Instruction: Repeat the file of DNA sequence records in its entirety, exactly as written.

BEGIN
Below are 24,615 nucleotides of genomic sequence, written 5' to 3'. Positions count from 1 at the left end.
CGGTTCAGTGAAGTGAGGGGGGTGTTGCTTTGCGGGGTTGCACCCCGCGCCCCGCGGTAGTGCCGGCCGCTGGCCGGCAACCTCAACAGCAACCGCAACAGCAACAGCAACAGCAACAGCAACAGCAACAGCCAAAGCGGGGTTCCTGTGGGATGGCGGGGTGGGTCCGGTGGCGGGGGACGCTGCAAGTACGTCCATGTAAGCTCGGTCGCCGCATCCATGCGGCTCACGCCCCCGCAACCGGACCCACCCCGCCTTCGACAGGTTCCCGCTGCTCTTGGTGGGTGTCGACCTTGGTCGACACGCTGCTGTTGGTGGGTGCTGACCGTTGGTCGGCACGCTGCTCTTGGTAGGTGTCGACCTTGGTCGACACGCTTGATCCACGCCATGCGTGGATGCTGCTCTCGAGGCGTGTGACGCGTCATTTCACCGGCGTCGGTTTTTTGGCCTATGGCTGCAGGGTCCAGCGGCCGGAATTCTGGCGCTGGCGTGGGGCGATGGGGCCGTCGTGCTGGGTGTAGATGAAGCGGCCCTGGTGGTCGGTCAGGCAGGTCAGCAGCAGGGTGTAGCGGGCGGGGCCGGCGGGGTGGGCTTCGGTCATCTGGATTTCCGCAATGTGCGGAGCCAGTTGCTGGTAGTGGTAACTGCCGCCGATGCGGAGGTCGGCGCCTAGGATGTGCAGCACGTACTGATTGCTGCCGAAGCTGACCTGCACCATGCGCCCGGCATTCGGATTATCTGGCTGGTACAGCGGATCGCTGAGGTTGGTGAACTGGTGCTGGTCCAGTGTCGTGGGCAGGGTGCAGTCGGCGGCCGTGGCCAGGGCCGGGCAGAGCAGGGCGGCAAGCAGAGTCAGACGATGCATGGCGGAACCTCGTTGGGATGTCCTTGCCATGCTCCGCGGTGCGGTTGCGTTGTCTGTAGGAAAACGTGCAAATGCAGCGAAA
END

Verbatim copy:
Below are 24,615 nucleotides of genomic sequence, written 5' to 3'. Positions count from 1 at the left end.
CGGTTCAGTGAAGTGAGGGGGGTGTTGCTTTGCGGGGTTGCACCCCGCGCCCCGCGGTAGTGCCGGCCGCTGGCCGGCAACCTCAACAGCAACCGCAACAGCAACAGCAACAGCAACAGCAACAGCAACAGCCAAAGCGGGGTTCCTGTGGGATGGCGGGGTGGGTCCGGTGGCGGGGGACGCTGCAAGTACGTCCATGTAAGCTCGGTCGCCGCATCCATGCGGCTCACGCCCCCGCAACCGGACCCACCCCGCCTTCGACAGGTTCCCGCTGCTCTTGGTGGGTGTCGACCTTGGTCGACACGCTGCTGTTGGTGGGTGCTGACCGTTGGTCGGCACGCTGCTCTTGGTAGGTGTCGACCTTGGTCGACACGCTTGATCCACGCCATGCGTGGATGCTGCTCTCGAGGCGTGTGACGCGTCATTTCACCGGCGTCGGTTTTTTGGCCTATGGCTGCAGGGTCCAGCGGCCGGAATTCTGGCGCTGGCGTGGGGCGATGGGGCCGTCGTGCTGGGTGTAGATGAAGCGGCCCTGGTGGTCGGTCAGGCAGGTCAGCAGCAGGGTGTAGCGGGCGGGGCCGGCGGGGTGGGCTTCGGTCATCTGGATTTCCGCAATGTGCGGAGCCAGTTGCTGGTAGTGGTAACTGCCGCCGATGCGGAGGTCGGCGCCTAGGATGTGCAGCACGTACTGATTGCTGCCGAAGCTGACCTGCACCATGCGCCCGGCATTCGGATTATCTGGCTGGTACAGCGGATCGCTGAGGTTGGTGAACTGGTGCTGGTCCAGTGTCGTGGGCAGGGTGCAGTCGGCGGCCGTGGCCAGGGCCGGGCAGAGCAGGGCGGCAAGCAGAGTCAGACGATGCATGGCGGAACCTCGTTGGGATGTCCTTGCCATGCTCCGCGGTGCGGTTGCGTTGTCTGTAGGAAAACGTGCAAATGCAGCGAAA